love is, as Lacan pointed out, an interpretation of the desire of the Other: the answer of love is ’I am what is lacking in you; with my devotion to you, with my sacrifice for you, I will fill you out, I will complete you.’ The operation of love is therefore double: the subject fills in his own lack by offering himself to the other as the object filling out the lack in the Other — love's deception is that this overlapping of two lacks annuls lack as such in a mutual completion.56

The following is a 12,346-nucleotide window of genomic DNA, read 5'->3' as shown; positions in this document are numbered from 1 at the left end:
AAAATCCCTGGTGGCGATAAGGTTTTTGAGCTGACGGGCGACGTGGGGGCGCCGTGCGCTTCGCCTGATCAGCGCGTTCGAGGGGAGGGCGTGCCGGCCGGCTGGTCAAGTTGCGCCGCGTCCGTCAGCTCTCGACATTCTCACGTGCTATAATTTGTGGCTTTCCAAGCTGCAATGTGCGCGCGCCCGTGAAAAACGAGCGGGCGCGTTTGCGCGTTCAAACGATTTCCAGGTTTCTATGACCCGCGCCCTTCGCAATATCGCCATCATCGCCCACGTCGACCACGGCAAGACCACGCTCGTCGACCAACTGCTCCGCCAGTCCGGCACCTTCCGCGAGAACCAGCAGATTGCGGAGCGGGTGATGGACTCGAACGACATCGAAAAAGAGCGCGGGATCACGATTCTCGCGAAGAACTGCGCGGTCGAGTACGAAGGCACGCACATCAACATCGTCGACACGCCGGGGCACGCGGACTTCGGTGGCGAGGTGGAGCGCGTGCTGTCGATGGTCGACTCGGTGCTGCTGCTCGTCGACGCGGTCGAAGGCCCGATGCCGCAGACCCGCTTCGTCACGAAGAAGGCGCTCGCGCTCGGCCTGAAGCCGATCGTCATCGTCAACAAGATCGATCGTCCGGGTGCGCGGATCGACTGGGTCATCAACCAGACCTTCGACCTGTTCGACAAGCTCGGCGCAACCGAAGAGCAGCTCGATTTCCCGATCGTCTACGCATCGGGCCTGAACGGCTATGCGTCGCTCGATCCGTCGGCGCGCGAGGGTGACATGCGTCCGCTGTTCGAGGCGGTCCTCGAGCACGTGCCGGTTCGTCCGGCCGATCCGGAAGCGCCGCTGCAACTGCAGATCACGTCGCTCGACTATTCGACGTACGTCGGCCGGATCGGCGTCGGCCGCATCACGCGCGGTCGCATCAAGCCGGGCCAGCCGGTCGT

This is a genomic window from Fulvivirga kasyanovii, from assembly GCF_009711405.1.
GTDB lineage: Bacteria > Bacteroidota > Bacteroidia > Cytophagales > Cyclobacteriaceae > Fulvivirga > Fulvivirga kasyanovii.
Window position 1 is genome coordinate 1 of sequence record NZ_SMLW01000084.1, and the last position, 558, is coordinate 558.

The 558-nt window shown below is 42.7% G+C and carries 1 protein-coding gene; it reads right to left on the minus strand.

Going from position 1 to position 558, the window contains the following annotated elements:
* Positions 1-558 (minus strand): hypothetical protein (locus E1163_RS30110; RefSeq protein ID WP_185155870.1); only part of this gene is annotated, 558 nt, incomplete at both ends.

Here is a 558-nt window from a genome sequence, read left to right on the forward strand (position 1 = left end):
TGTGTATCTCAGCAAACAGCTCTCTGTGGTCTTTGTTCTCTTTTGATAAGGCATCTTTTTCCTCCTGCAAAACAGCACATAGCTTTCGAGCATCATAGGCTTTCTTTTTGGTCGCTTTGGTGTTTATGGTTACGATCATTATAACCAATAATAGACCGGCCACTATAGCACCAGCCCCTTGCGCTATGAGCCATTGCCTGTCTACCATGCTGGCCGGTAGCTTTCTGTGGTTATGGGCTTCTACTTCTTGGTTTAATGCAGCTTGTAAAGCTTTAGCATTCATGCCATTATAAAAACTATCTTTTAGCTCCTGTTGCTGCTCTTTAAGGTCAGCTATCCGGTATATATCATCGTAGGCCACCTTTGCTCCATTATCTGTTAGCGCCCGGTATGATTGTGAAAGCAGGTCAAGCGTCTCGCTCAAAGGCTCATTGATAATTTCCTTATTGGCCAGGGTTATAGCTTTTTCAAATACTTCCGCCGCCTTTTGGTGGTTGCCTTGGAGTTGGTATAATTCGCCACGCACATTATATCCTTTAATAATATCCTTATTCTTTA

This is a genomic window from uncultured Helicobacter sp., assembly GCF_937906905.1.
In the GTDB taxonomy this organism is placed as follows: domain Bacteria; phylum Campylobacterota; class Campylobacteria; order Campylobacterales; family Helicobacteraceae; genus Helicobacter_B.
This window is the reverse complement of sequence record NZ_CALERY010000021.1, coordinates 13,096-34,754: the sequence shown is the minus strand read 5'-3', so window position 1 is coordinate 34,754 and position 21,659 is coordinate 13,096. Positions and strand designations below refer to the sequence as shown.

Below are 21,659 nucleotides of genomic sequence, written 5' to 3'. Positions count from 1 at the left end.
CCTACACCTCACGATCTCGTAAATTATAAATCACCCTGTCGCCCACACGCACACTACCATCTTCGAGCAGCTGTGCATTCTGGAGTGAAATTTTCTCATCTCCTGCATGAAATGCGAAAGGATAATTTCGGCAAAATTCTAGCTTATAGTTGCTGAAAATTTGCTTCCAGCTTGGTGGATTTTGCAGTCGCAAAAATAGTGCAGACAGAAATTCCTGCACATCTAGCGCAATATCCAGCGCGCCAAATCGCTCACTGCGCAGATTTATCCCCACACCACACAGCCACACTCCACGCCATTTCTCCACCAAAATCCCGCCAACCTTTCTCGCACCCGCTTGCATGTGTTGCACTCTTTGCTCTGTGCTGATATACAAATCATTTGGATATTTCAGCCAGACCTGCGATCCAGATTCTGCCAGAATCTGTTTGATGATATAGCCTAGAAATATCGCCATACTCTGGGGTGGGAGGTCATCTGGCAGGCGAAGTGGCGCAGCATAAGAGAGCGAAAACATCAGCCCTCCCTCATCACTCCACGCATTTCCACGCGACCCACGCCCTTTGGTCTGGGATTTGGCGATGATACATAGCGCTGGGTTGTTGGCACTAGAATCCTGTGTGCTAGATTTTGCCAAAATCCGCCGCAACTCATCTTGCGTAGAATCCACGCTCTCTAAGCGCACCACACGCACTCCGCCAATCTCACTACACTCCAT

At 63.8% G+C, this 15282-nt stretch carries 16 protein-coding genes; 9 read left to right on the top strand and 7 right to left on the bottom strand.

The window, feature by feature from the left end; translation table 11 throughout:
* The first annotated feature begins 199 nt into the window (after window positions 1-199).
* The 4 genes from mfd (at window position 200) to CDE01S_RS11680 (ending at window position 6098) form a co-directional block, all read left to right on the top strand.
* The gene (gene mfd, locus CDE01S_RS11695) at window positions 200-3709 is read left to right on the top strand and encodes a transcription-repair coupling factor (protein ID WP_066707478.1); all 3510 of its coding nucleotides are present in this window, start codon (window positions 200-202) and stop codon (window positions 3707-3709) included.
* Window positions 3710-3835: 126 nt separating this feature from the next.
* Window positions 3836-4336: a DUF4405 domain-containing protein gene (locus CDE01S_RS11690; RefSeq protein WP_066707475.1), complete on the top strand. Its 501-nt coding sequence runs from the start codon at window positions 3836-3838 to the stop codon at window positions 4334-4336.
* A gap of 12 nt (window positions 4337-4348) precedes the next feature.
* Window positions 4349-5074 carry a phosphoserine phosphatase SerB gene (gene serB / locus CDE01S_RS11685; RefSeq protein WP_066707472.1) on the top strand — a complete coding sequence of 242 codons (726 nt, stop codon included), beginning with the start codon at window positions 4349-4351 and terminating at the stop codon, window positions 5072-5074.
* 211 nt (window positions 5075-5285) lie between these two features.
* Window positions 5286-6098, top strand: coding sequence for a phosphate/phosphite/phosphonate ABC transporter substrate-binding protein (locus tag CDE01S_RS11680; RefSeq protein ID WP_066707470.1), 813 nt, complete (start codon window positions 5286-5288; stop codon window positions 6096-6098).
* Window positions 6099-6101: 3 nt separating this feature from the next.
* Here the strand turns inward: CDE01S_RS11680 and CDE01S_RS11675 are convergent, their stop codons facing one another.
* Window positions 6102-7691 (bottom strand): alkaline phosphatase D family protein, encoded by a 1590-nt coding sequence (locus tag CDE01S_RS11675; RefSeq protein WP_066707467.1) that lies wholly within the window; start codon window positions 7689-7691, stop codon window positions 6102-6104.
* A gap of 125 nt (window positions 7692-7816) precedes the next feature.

Roland's death is interpreted retrospectively as a sacrifice for Charlemagne's sake, a superlative attempt to earn his love. Charles's love would then be what Roland really wanted: an intelligible, ideological desire to replace the incomprehensible, singular drive towards death. Although this sacrifice reveals Charles's lack by depriving him of his ’right arm’, it also completes him as a king by relieving him of the need to admit a source of weakness other than Roland's death and its scapegoat, Ganelon. Converted into a lack, Charlemagne's loss becomes the essential ground of his authority and the guarantee of the political order established through the poem (compare the discussion of Pearl, Chapter 4 below). Haidu comments that the Oxford Roland plays out the Oedipal myth in reverse, the father killing the son, but this action can be recuperated to a more orthodoxly Freudian interpretation.57 At his trial, Ganelon's quarrel with Roland is reinterpreted as an attack on Charlemagne, the king-father, and the text in its later parts labours to stress how Charlemagne is weakened by the resulting loss. At the end of the narrative he feels the full weight of his two hundred years, an age which previously testified to his superhuman power to resist time. ’Murdered’ by his son-baron, Charlemagne can for the first time access the unassailable authority of the symbolic father.58 His real suffering over Roland therefore has a yield of ideological gratification. Roland, ironically, becomes the founding figure of an order in which the king lays claim to considerably greater control over his barons than he exercised over Roland himself.